In Gartner’s latest report on public cloud computing adoption, entitled “Forecast Overview: Public Cloud Services, Worldwide, 2011-2016, 4Q12 Update Published: 8 February 2013,” we learned that cloud computing is growing, and much of this growth is coming from the IaaS portion of the market.
The numbers continue to rise. Gartner predicts that IaaS will achieve a CAGR of 41.3% through 2016, which is the fastest growing area of public cloud computing the research firm tracks. Indeed, last year I would have said that PaaS was looking like the fastest growing sector of the public clouds, but IaaS has continued its momentum.
The largest IaaS player, by a huge margin, is Amazon Web Services (AWS). Despite a few well-publicized outages, the growth of that division of Amazon has outpaced most expectations. AWS is becoming such a powerhouse in the industry that, while there are dozens of other IaaS players, I see AWS on projects about 90 percent of the time. AWS is certainly not a monopoly—yet. However, they want to be the “defacto standard” for IaaS cloud, with none of the competition coming close…even the bigger players such as IBM, Microsoft, Google, and HP.
As reported by GigaOM’s own Barb Darrow in January, Amazon’s cloud is bigger, and more profitable than we think. Indeed, in a report, Macquarie estimates that the overall cloud market will hit $71 billion in 2015, and pegged AWS’ addressable part of that market at $38 billion. These are bigger than Gartner’s previous estimates of $56 billion for the overall cloud market size and $28 billion for AWS’ portion of that market. Thus, AWS could now be worth $19 billion as a standalone entity, based on a 5X multiple.
Macquarie’s Schachter is estimating that AWS’ addressable market was $11 billion in 2012. Also, the unit delivered actual revenue of about $2 billion. In 2013, Schachter estimates that AWS will have revenue of $3.8 billion (See Figure).
While many people point out what’s wrong with AWS, for the most part the growth has been well earned. Innovation around the concept of an IaaS cloud has been largely defined by AWS, and they were in the game well before other large players who, frankly, entered the IaaS space after AWS defined it for them.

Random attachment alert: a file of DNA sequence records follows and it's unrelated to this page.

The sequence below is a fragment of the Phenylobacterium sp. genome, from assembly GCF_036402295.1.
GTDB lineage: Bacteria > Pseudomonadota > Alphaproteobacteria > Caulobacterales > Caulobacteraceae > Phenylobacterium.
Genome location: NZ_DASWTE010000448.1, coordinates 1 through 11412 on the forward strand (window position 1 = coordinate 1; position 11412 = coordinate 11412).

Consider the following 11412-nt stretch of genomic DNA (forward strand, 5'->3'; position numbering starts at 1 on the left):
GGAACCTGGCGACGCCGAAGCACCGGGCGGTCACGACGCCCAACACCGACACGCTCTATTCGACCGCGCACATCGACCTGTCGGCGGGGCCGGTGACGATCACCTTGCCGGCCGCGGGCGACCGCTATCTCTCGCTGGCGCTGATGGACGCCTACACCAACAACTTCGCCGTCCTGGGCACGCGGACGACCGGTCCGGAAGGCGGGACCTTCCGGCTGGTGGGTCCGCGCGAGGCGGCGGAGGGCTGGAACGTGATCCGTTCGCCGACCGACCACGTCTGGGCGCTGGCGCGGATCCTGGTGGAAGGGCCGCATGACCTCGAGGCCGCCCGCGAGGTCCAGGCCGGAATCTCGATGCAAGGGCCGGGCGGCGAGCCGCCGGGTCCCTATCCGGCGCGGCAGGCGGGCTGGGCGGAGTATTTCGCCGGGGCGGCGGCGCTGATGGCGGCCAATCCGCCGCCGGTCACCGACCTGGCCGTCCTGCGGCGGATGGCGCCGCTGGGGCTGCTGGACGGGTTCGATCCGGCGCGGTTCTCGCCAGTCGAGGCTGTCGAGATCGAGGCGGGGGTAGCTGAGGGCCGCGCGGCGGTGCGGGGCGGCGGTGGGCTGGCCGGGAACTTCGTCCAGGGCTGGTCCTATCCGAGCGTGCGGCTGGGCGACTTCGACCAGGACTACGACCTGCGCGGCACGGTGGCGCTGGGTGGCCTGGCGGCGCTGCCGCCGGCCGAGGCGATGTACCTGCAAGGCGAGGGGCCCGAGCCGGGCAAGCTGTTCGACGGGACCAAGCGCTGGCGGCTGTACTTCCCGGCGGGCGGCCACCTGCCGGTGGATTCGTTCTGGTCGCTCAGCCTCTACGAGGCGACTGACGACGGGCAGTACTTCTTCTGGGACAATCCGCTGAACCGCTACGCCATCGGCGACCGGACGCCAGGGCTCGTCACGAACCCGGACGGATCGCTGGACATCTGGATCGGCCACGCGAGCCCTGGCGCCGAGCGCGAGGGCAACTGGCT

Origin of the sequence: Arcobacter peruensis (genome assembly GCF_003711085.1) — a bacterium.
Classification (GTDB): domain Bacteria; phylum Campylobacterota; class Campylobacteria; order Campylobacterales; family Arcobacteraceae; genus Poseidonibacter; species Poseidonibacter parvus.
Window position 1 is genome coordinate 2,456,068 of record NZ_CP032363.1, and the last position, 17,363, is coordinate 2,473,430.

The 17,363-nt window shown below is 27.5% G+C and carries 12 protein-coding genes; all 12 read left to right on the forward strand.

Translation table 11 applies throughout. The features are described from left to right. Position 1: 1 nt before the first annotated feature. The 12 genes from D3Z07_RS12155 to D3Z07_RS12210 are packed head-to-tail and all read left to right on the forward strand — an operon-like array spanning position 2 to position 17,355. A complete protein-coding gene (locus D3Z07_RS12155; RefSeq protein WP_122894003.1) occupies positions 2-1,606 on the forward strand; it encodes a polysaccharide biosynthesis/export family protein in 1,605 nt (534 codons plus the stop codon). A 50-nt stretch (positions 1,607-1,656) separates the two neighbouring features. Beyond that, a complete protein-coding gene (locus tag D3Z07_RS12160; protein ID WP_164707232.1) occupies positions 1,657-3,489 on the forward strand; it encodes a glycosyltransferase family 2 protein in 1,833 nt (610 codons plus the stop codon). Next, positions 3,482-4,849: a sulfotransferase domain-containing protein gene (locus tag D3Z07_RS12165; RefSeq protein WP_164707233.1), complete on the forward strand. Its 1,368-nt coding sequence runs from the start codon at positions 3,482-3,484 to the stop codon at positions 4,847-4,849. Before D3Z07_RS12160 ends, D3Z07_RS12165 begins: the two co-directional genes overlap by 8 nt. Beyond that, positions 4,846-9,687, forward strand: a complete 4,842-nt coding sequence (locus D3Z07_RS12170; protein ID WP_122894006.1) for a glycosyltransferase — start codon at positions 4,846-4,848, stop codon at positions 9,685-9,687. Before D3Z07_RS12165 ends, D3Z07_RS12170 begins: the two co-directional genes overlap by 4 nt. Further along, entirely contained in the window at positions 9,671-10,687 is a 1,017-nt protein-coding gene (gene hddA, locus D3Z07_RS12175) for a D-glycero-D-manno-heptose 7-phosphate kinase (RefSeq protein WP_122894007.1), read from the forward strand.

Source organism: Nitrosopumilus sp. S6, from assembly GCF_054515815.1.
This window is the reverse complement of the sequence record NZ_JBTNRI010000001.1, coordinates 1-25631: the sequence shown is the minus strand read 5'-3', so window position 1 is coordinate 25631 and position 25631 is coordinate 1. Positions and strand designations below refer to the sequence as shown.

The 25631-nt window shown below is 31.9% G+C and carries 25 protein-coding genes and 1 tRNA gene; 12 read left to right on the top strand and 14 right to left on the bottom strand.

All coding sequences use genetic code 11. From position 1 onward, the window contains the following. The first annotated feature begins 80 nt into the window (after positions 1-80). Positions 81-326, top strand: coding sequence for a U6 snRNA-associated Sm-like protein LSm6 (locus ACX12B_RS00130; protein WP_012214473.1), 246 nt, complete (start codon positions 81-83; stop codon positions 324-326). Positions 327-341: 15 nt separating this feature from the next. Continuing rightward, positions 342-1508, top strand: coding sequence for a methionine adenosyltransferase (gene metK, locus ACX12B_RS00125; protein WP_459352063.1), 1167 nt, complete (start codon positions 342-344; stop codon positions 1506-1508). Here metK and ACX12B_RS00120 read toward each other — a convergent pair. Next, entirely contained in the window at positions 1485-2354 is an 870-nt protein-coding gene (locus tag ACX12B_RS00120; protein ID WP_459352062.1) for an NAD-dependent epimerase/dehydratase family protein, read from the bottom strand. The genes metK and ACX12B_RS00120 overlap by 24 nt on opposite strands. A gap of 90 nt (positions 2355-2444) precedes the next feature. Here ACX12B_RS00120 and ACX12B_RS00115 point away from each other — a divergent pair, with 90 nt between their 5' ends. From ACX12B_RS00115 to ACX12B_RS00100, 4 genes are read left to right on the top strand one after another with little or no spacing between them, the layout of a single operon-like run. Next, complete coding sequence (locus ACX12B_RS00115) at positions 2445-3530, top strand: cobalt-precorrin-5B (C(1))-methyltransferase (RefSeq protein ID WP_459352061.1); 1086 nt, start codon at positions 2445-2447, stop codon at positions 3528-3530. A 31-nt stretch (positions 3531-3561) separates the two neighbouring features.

I think the success of AWS can be attributed to a few key factors:
First, they hired the right people at the right time. Doubling down on talent before the market emerges is a good idea, but one that is often rejected by corporate leadership. AWS placed some well-defined bets, including building and enhancing their IaaS service well ahead of the rise of the cloud computing hype, and the demand.
Second, they focused on the technology. There has not been a lot of marketing hype out of AWS as the cloud market emerged. They always relied on the technology selling itself, and thus focused on creating the best cloud services that they can. The tradeoff is that many still don’t understand exactly what AWS does, considering that the API accessible services are complex and highly technical concepts.
However, the worst position to be in as an executive is to be either on the very bottom, or the very top. AWS, while clearly at the top of their industry, still has a fight on their hands as cloud computing continues to change from an emerging to an established technology space. In other words, it’s only the first quarter, and there is plenty of time on the clock for the competition to catch up.
I believe there are three things that AWS should be considering in order to maintain their lead. These include:
- Becoming more focused on humans. AWS is focused on the technology and not customer service. The one complaint I consistently hear from my clients that leverage AWS is the difficulty in getting assistance from AWS staffers when occasional issues arise, or even when they are trying to become a customer. For the most part, AWS is a company that’s best understood by developers. However, AWS needs to adjust their internal processes as more within enterprise IT need to interact with them. Large enterprises, for instance, will insist on phone calls and even in-person meetings before they toss millions at AWS. The other large enterprise players already understand this market, and how to define and drive human relationships. AWS has some clear challenges here.
- Shoring up operations. The AWS outages have been too frequent and too well publicized. While some outages are expected, to those on the outside, it’s clear that AWS needs to improve on internal operations of cloud computing centers. It’s helpful that they are typically forthright about providing information when outages occur, but the fact that they occur in the first place is causing many larger customers to rethink the migration to AWS, for now.
- Separating from the traditional Amazon business. While this may be a big “no-no” internal to the Amazon empire, the link with the traditional retail business is still confusing. Market analysts have to do mathematical voodoo when attempting to separate AWS revenue from the traditional business. Moreover, I have the “this part sells book, and this part sells cloud services” discussion a few times a week. The market likes clean, single-purpose technology companies.
In 5 years I think the market will look much as it does today, only much bigger. AWS will be a large player, but it will be interesting to see if they are still as dominant as they are today. I suspect they will be, if they keep to the strategy and make a few changes.